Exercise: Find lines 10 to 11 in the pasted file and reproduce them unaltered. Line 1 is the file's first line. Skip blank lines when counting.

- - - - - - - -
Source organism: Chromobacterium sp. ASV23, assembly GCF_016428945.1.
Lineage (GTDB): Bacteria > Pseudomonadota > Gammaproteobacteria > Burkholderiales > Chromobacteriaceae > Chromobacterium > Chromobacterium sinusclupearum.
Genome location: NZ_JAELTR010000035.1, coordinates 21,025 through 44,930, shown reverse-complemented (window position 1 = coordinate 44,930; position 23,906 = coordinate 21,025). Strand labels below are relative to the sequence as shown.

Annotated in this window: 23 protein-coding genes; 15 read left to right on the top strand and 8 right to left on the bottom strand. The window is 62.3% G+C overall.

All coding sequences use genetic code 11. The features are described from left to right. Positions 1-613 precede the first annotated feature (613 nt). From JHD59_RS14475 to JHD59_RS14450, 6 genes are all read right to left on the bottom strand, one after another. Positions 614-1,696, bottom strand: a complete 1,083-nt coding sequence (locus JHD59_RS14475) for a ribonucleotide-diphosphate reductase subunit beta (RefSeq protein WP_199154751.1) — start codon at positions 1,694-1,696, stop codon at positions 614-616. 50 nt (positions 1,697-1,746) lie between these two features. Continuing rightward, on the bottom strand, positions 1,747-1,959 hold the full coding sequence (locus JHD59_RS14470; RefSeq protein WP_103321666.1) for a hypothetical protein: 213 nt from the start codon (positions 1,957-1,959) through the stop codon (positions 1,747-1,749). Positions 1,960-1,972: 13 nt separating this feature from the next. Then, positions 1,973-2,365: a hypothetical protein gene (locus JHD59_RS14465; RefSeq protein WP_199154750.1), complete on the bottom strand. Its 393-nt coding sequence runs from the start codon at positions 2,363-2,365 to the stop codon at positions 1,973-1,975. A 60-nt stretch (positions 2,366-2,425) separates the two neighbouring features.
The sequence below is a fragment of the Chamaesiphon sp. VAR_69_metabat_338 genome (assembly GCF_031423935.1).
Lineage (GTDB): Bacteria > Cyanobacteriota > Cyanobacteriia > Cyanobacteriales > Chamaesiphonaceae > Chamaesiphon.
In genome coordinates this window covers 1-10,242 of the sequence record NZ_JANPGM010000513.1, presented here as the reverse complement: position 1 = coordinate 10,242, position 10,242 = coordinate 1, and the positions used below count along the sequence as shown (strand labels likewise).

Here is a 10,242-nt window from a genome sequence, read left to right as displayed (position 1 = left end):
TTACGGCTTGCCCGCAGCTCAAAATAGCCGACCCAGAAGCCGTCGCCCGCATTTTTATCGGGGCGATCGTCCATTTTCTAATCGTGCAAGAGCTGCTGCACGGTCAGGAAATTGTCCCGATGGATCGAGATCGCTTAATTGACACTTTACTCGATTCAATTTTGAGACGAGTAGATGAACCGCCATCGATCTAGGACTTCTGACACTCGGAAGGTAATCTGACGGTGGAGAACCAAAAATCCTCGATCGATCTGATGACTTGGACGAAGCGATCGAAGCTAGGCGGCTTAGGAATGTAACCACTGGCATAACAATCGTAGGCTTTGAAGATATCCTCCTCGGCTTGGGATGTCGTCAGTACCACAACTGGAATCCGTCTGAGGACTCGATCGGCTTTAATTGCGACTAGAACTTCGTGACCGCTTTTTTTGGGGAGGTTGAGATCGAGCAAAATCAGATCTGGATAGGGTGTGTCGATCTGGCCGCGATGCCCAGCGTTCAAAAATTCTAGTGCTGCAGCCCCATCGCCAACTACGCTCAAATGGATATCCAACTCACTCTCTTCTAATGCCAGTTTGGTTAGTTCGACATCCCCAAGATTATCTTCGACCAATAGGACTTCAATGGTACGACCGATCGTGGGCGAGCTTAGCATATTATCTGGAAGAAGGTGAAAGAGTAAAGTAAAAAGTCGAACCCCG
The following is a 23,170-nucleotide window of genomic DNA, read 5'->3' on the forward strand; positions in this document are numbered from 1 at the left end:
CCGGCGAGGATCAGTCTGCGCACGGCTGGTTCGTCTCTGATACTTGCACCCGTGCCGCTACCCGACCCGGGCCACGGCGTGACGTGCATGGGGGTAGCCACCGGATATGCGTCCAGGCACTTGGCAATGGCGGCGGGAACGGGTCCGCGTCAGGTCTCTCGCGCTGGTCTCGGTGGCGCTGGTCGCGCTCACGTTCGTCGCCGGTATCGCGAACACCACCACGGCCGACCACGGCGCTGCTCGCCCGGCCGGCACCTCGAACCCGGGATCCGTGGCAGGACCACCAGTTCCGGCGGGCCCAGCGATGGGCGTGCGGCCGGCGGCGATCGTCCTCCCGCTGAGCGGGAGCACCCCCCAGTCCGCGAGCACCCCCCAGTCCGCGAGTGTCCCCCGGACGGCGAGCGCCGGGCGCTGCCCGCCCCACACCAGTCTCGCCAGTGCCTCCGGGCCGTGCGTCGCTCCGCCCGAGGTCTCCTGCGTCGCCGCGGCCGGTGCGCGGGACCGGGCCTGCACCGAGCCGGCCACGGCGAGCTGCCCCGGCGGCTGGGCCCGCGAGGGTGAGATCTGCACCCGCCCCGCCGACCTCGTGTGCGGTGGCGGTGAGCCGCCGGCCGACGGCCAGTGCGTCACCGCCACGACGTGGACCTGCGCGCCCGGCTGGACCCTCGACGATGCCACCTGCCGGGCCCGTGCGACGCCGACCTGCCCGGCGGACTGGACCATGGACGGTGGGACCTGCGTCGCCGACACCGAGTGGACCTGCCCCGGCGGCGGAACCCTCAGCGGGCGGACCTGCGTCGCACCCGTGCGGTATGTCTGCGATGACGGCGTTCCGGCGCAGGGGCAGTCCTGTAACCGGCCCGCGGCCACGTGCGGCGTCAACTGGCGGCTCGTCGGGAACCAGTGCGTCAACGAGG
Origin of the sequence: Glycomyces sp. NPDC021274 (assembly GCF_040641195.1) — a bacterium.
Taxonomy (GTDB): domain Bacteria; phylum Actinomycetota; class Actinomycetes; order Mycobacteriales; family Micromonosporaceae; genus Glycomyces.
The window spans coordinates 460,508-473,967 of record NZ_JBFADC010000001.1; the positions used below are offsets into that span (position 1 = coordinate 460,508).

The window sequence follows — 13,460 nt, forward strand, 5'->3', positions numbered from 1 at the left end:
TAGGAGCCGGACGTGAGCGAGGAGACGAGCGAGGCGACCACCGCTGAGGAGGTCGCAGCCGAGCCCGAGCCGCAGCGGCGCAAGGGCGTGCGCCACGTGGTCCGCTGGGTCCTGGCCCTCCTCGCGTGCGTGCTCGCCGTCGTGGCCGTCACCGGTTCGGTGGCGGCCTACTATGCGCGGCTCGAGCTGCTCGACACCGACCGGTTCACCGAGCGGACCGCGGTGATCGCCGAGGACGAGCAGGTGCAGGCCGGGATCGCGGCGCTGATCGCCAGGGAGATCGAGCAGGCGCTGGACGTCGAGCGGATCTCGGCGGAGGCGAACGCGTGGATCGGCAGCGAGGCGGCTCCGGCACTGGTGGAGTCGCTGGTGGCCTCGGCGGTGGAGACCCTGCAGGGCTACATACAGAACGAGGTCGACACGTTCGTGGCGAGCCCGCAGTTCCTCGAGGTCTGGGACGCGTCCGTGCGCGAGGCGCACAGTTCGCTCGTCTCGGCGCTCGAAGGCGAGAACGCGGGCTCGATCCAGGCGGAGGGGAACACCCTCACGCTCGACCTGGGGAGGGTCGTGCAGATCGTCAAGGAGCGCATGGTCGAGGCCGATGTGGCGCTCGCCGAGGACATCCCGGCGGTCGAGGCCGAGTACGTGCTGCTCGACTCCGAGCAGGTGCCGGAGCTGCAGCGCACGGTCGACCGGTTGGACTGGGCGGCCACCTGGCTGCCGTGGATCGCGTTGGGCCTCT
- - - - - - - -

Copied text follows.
TTACGGCTTGCCCGCAGCTCAAAATAGCCGACCCAGAAGCCGTCGCCCGCATTTTTATCGGGGCGATCGTCCATTTTCTAATCGTGCAAGAGCTGCTGCACGGTCAGGAAATTGTCCCGATGGATCGAGATCGCTTAATTGACACTTTACTCGATTCAATTTTGAGACGAGTAGATGAACCGCCATCGATCTAGGACTTCTGACACTCGGAAGGTAATCTGACGGTGGAGAACCAAAAATCCTCGATCGATCTGATGACTTGGACGAAGCGATCGAAGCTAGGCGGCTTAGGAATGTAACCACTGGCATAACAATCGTAGGCTTTGAAGATATCCTCCTCGGCTTGGGATGTCGTCAGTACCACAACTGGAATCCGTCTGAGGACTCGATCGGCTTTAATTGCGACTAGAACTTCGTGACCGCTTTTTTTGGGGAGGTTGAGATCGAGCAAAATCAGATCTGGATAGGGTGTGTCGATCTGGCCGCGATGCCCAGCGTTCAAAAATTCTAGTGCTGCAGCCCCATCGCCAACTACGCTCAAATGGATATCCAACTCACTCTCTTCTAATGCCAGTTTGGTTAGTTCGACATCCCCAAGATTATCTTCGACCAATAGGACTTCAATGGTACGACCGATCGTGGGCGAGCTTAGCATATTATCTGGAAGAAGGTGAAAGAGTAAAGTAAAAAGTCGAACCCCG
The following is a 23,170-nucleotide window of genomic DNA, read 5'->3' on the forward strand; positions in this document are numbered from 1 at the left end: